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The Sports Daily > Metstradamus Blog
2017 Mets Season In Review: Bullpen

Now that the 2017 season is over, its time to take a look back at the year that was for the New York Mets. It was a disappointing season for the Mets, who began the year with World Series hopes and ended it as a 90 loss team, so it is worth looking back to see what went wrong. Over the next several days we will look at the offense, starting pitching, bullpen, and coaching staff to see where the Mets can improve. Today we’ll take a look at the Mets’ bullpen.

The bullpen was the Mets’ biggest question mark entering the season, and it proved to be their undoing early on. Closer Jeurys Familia drew a 15 game suspension for a domestic violence related arrest in the offseason, forcing the Mets to lean heavily on Addison Reed and Fernando Salas early on. Reed was up to the big workload, but Salas was one of many who quickly wilted due to overuse. The rotation didn’t help matters by failing to get deep into games, taxing the bullpen much more than it was used to, and things hit a breaking point when Familia went down with a blood clot in his shoulder. Familia required surgery to remove the clot, knocking him out for several months and essentially burying the bullpen along with him. Let’s take a look back at the year of the Mets’ relievers in terms of the good, the bad, and the ugly.

The Good: Reed carried his strong 2016 form into this season, notching 19 saves as the closer in Familia’s absence. The Mets were able to turn Reed into a trio of relief pitching prospects at the trade deadline, adding some power arms to a farm system in real need of them . . . Jerry Blevins pitched nearly every game in the first half and his arm didn’t fall off. In 75 appearances for the Mets this season, Blevins posted a 2.94 ERA and should be a big part of the bullpen next season . . . Rookies Chasen Bradford and Paul Sewald showed promise, with Bradford pitching to an ERA under four while Sewald earned opportunities in big spots. Both pitchers should get an opportunity to compete for jobs next spring . . . Two of the prospects the Mets acquired in mid-season trades, Jacob Rhame and Jamie Callahan, made their big league debuts in September. Callahan was more effective, pitching to a 4.05 ERA in seven appearances, but he and Rhame both flashed big arms and could be factors in the Mets’ bullpen down the line . . . Familia got his groove back by the end of the season, pitching to a 3.00 ERA in September and earning his first save since May. The Mets need Familia to be healthy and serve as their closer in 2018 . . . General Manager Sandy Alderson made a move to address his 2018 bullpen by landing Miami Marlins’ closer A.J. Ramos at the trade deadline for a pair of prospects. Ramos picked up seven saves in eight tries after taking over for Reed as the Mets’ closer.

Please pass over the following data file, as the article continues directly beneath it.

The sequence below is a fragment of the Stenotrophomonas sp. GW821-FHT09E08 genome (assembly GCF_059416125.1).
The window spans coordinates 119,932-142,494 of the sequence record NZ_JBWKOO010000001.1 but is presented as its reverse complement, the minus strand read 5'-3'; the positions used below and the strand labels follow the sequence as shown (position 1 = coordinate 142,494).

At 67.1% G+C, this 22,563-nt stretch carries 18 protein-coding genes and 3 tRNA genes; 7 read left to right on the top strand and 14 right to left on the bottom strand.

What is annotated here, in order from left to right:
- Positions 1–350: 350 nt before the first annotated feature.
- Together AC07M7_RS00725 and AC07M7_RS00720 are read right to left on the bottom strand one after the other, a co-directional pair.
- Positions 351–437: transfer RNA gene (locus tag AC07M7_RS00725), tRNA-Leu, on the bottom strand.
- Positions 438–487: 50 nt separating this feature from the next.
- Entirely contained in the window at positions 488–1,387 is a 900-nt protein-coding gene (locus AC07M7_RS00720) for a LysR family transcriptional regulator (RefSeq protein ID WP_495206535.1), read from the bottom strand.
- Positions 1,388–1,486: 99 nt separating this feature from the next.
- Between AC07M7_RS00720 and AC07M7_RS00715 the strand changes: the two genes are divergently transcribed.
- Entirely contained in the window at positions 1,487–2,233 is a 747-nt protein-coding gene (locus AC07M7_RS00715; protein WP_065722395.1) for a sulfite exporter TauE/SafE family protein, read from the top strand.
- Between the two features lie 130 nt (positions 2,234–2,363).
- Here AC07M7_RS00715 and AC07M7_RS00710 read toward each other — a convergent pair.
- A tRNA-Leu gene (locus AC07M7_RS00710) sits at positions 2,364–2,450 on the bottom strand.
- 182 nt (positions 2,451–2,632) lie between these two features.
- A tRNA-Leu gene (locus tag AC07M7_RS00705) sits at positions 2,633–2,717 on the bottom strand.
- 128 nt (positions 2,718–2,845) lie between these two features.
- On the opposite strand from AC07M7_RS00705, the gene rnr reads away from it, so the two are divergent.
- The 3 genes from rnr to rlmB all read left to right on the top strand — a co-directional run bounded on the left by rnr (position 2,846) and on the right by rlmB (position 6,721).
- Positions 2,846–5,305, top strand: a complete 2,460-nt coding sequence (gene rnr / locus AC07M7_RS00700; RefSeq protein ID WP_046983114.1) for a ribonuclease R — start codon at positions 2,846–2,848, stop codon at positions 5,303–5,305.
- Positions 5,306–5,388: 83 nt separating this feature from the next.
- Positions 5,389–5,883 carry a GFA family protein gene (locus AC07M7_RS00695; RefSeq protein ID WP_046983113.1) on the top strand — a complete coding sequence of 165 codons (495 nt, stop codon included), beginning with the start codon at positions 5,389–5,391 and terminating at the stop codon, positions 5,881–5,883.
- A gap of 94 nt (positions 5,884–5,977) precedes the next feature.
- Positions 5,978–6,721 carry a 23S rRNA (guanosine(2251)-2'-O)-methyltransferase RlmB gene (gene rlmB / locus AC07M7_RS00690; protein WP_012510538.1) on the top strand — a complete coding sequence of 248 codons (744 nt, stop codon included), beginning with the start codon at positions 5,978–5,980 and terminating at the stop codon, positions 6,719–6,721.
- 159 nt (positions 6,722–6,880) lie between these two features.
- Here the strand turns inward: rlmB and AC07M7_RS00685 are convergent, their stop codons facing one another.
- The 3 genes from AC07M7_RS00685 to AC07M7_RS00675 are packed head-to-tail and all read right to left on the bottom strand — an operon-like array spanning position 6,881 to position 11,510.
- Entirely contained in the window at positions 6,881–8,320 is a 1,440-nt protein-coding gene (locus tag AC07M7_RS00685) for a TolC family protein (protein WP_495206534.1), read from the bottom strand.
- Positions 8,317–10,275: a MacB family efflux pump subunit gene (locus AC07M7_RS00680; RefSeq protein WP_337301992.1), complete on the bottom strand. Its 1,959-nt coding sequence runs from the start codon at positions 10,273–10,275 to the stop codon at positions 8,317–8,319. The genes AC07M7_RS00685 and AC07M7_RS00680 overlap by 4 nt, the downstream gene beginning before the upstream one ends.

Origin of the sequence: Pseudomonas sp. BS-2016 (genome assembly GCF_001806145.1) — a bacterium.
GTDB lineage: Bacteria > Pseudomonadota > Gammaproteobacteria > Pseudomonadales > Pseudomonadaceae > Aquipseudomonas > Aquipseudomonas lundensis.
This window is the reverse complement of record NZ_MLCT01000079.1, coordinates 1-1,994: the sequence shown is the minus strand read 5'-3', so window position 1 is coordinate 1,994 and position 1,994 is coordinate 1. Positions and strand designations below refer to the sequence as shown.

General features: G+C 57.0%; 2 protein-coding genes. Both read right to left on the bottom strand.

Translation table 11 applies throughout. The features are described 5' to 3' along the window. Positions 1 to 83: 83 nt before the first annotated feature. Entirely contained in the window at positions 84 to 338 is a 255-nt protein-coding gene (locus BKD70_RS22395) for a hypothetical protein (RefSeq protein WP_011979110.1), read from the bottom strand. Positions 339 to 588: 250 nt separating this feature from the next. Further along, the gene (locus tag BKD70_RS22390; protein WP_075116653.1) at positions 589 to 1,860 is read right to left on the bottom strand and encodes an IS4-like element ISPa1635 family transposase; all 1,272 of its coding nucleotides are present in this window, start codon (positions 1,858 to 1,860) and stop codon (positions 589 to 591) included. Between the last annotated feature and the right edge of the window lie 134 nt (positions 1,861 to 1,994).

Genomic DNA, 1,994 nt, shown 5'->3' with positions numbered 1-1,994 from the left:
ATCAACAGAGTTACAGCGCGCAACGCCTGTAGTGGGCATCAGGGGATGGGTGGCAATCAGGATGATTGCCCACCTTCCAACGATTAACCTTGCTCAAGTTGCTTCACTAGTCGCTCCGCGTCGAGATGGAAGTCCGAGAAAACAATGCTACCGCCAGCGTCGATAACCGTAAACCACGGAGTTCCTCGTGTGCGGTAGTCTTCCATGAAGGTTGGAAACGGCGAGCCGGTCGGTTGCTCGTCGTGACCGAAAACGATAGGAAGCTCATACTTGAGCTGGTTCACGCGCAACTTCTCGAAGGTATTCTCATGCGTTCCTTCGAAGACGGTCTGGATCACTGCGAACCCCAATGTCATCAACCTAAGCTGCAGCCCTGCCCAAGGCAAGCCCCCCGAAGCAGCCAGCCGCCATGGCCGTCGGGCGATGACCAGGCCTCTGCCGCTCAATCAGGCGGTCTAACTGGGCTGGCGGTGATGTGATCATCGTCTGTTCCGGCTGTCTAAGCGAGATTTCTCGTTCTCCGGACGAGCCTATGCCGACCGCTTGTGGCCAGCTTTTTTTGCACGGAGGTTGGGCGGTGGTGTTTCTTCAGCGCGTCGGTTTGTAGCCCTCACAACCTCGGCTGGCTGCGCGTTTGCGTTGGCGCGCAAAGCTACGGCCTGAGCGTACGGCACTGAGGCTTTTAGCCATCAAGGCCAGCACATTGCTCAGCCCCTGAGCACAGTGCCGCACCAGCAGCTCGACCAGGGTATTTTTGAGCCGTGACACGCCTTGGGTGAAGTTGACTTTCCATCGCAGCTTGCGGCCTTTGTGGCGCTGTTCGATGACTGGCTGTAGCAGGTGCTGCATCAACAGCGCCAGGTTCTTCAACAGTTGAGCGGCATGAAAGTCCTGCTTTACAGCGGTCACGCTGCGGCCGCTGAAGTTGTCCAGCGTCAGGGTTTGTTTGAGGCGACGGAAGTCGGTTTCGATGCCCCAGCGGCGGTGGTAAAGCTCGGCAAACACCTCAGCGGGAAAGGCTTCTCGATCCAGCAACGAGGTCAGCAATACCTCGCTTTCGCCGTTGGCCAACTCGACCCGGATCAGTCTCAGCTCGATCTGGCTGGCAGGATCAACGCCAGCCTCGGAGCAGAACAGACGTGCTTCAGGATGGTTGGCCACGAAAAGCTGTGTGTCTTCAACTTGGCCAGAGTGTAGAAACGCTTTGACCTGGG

The Bad: Ramos wasn’t particularly effective, struggling to command his slider and pitching to an ERA of 4.74 in 21 appearances. The Mets need to fix Ramos if they want him to play a big role in their bullpen next year . . . Injuries hit the bullpen hard as Familia, Josh Edgin, and Josh Smoker all missed extended time . . . Erik Goeddel had an up and down year, showing flashes of his strong 2015 campaign but also glimpses of his horrific 2016 . . . Rookie Kevin McGowan didn’t show too much in his big league debut, pitching to an ERA of 5.19 in eight appearances.

The Ugly: No one had a bigger fall in the bullpen than Hansel Robles. Robles somehow posted a 7-5 record but pitched to an ERA of nearly five, giving up a whopping 10 homers in 56.2 innings pitched . . . Salas turned out to be a waste of three million dollars, pitching to an ERA of 6.00 as he was never able to recover from his heavy early workload. The Mets cut Salas in August before he latched on with the Angels and pitched well down the stretch . . . The Mets somehow convinced themselves that Neil Ramirez was worth a shot in their bullpen. Ramirez was awful, pitching to a 6.43 ERA in 20 appearances, but the Mets stuck with him for two months even though two weeks was enough time to tell Ramirez wasn’t going to work out. The Mets finally sent Ramirez on his way in July and he ended up signing a minor league deal with the Nationals.